Back in the old days—let’s say, five or six years ago—there was more of the latter, and I think it was because more people used feed readers. It was wonderful to find a great post, but it was much better to find a great writer. Then you could add their feed to your feed reader and read everything they wrote.
I still do that. Every time I find a great post via Facebook or Twitter (or whatever), I look at other stuff the guy has written, with an eye toward adding the feed to my feed reader.
I’m puzzled that more people don’t seem to do the same. Finding a great writer is way better than finding a great post.
I got email this morning from a schoolteacher who shares links to my story structure article with her young students, telling me that the links out from my sidebar under the heading “Recently popular” were going to porn sites.
Although somewhat dubious, I went and checked immediately, and discovered that it was true. Ugh.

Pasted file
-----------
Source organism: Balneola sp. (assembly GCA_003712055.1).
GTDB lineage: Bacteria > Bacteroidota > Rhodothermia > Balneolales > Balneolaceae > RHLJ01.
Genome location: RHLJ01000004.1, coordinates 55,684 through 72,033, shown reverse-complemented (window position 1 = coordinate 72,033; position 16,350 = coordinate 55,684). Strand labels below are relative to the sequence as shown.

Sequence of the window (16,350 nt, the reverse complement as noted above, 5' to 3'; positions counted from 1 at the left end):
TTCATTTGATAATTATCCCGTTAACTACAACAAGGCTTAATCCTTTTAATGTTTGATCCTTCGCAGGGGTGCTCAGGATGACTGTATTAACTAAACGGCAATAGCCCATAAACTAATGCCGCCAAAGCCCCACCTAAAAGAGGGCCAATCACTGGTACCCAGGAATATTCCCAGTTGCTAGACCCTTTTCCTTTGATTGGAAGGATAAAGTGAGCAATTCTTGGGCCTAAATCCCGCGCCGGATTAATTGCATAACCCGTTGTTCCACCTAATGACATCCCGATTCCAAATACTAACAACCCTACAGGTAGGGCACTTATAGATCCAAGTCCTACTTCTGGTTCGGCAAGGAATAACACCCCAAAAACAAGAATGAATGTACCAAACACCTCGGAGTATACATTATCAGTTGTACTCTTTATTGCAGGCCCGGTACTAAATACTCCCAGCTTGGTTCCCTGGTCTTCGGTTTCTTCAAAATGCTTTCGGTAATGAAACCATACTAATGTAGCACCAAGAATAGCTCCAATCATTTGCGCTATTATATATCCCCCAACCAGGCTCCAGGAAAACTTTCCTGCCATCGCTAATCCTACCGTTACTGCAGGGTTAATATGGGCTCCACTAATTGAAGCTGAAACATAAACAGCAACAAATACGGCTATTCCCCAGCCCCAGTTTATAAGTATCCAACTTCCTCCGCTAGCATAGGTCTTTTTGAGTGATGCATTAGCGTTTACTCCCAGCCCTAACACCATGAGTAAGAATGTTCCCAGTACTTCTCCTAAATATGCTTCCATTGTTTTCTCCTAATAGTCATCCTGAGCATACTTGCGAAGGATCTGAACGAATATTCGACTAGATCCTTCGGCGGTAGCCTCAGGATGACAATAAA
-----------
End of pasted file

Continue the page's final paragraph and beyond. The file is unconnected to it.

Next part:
Those links were generated by a widget that (when it hasn’t been hacked) uses site traffic statistics to identify the most visited posts and pages on my site over the past week or so and link to them. It was still doing the first part—that is, the items under the heading were names of my recent high-traffic pages—but the links no longer went to my pages. Instead, they were going to porn sites.
I immediately removed the widget from my sidebar and disabled the plugin that provided it. I looked at other links on the site and didn’t see any similar problems elsewhere, so I’m hoping that was the extent of the hacking.
I also sent email to the guy behind the plugin, telling him about the problem and asking if there was any diagnostic information I can provide.
The stats package that I use also tracks outbound clicks, so I can see that a total of 4 clicks today went to one or another of those sites. I looked at stats for the past several days and didn’t see any other outbound clicks to illegitimate sites, so I’m hoping that (with the help of that teacher) I managed to nip this thing in the bud.
Apologies to anyone who got directed to one of those pages!
I’m still investigating, and will add an update if I learn anything further.